A Lokean Group Response to Karl Seigfried’s “Loki in the White House”
We are concerned about the religious bigotry and intolerance against our community and religious practices, as conveyed in Karl E.H. Seigfried’s recent column “Loki in the White House,” The Wild Hunt, Nov. 24, 2018.
Those who cultivate a relationship with the Norse god, Loki, are a minority among neopagans. Our individual practices are eclectic, nondogmatic, and individualistic.
By equating Loki with certain cherry-picked actions of the current president of the United States, Seigfried suggests that we who cultivate a relationship with Loki do not understand our…
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I’m absolutely in love with the newest prayer card. (I’ve actually received two prayer cards this week and love them both, but one you’ll have to wait until my newsletter to preview 😉 It’s free. You can register at the ‘follow’ tab above). The one here is an image of Apollo by Lynn Perkins. Check it out — it’ll be available for sale later this week.
A question I was discussing with a Christian colleague (at school) recently: What would it mean to approach our Gods and our devotion in wonder and awe–every single time– instead of fear, resentment, or a thousand other emotions? What would that mean for us and for our religious lives?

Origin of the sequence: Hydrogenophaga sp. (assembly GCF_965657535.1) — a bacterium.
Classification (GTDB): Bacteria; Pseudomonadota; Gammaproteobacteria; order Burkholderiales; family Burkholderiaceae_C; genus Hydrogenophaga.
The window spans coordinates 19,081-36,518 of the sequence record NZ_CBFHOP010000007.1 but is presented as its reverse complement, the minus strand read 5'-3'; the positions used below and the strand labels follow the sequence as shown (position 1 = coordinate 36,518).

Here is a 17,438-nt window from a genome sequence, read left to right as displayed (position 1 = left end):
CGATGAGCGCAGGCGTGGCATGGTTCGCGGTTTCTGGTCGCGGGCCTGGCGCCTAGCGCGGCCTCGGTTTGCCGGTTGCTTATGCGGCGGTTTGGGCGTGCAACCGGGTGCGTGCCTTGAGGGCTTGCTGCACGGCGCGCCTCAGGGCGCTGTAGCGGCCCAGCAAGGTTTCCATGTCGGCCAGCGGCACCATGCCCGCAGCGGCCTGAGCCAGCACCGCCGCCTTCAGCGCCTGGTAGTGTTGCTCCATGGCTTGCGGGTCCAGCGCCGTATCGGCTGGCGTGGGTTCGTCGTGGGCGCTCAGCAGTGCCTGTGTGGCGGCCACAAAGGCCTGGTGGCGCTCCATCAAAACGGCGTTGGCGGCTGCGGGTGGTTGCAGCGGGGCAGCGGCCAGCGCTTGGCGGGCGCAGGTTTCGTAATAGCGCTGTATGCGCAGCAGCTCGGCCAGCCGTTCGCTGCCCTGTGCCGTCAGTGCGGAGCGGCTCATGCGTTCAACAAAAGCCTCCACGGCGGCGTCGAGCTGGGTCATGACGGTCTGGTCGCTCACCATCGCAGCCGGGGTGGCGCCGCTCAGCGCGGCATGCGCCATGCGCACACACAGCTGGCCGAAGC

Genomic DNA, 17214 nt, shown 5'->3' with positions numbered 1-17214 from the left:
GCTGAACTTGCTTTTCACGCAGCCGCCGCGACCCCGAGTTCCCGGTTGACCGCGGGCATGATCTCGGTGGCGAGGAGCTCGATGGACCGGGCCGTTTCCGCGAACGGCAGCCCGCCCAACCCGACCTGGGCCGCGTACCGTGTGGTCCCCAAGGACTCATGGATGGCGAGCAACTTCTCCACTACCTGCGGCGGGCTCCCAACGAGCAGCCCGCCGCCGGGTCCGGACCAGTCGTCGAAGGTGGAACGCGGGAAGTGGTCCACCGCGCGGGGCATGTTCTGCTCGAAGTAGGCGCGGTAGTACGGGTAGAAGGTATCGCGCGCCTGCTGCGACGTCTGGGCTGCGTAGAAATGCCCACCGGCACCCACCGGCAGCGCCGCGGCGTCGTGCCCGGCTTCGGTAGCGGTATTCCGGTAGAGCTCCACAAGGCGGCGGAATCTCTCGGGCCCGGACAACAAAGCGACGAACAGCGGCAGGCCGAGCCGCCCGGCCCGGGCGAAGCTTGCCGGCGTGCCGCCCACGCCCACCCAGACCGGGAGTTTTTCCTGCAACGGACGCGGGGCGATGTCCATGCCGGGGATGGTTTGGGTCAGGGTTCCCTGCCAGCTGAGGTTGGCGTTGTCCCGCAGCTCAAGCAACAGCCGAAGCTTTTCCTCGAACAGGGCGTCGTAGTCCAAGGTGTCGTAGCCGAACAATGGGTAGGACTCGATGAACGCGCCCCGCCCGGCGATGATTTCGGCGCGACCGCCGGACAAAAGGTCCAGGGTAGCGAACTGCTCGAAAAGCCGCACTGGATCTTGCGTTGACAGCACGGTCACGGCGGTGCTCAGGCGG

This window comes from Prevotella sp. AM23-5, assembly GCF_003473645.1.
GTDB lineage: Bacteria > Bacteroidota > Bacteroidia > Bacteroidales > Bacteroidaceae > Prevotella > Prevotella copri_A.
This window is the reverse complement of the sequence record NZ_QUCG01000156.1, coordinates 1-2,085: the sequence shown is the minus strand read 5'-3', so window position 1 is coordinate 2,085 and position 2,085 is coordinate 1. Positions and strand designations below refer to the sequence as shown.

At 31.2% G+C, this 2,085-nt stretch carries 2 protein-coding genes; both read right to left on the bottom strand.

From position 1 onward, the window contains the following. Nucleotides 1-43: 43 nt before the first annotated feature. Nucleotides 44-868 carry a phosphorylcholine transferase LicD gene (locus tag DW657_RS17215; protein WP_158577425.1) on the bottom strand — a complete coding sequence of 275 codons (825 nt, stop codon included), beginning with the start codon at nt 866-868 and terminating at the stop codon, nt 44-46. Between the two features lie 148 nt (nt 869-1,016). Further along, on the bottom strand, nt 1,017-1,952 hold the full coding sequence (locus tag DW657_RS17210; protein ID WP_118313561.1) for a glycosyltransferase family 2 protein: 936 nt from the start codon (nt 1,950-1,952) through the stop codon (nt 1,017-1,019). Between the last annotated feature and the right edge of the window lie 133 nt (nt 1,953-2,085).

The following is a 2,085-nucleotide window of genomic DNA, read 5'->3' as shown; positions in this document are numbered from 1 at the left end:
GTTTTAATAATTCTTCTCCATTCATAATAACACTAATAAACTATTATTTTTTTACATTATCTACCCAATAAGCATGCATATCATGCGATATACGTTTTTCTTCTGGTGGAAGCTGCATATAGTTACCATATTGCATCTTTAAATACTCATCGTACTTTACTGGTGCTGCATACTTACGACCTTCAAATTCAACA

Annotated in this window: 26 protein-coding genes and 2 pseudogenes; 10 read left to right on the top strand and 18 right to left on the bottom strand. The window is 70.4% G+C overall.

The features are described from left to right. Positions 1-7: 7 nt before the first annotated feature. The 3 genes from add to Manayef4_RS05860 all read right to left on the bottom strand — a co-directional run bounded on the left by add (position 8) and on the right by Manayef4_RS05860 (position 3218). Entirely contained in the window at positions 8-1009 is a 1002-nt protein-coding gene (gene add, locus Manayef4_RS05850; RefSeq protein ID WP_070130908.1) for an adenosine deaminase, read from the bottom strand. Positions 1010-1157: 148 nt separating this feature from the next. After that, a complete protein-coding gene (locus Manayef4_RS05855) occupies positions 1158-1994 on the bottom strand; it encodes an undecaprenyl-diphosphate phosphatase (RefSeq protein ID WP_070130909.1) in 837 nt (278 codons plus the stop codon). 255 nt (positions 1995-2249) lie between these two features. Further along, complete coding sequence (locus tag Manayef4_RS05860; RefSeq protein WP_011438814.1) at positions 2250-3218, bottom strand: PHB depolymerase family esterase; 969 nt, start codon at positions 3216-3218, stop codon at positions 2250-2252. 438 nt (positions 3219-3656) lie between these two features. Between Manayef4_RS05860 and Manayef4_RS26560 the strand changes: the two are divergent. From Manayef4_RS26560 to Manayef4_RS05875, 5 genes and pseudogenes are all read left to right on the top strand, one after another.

All the Gods should be honored. It’s not our place to cherry pick. hail Loki, now and always.
There is a particular type of Heathen, call them Nokeans, who have deep philosophical objections to honouring Loki Laufeyson as part of Heathen ritual. This is something that I discovered when I began having more dealings with American Heathenry, and it is almost purely an American issue. I get how those who are part of American Heathenry can have trouble seeing that it exists beyond their shores and experiences, but for those of us far from their own journey, some of their communities deep and bitter battles are just hard to understand at all. The Lokean/Nokean feud is one of the bitterest and strangest for outsiders to grasp.
Lets acknowledge the eight hundred pound gorilla in the room and admit that American Christianity is different that most of the rest of the worlds, and its baggage was not left at the door when conversion to Heathenism was embraced by many…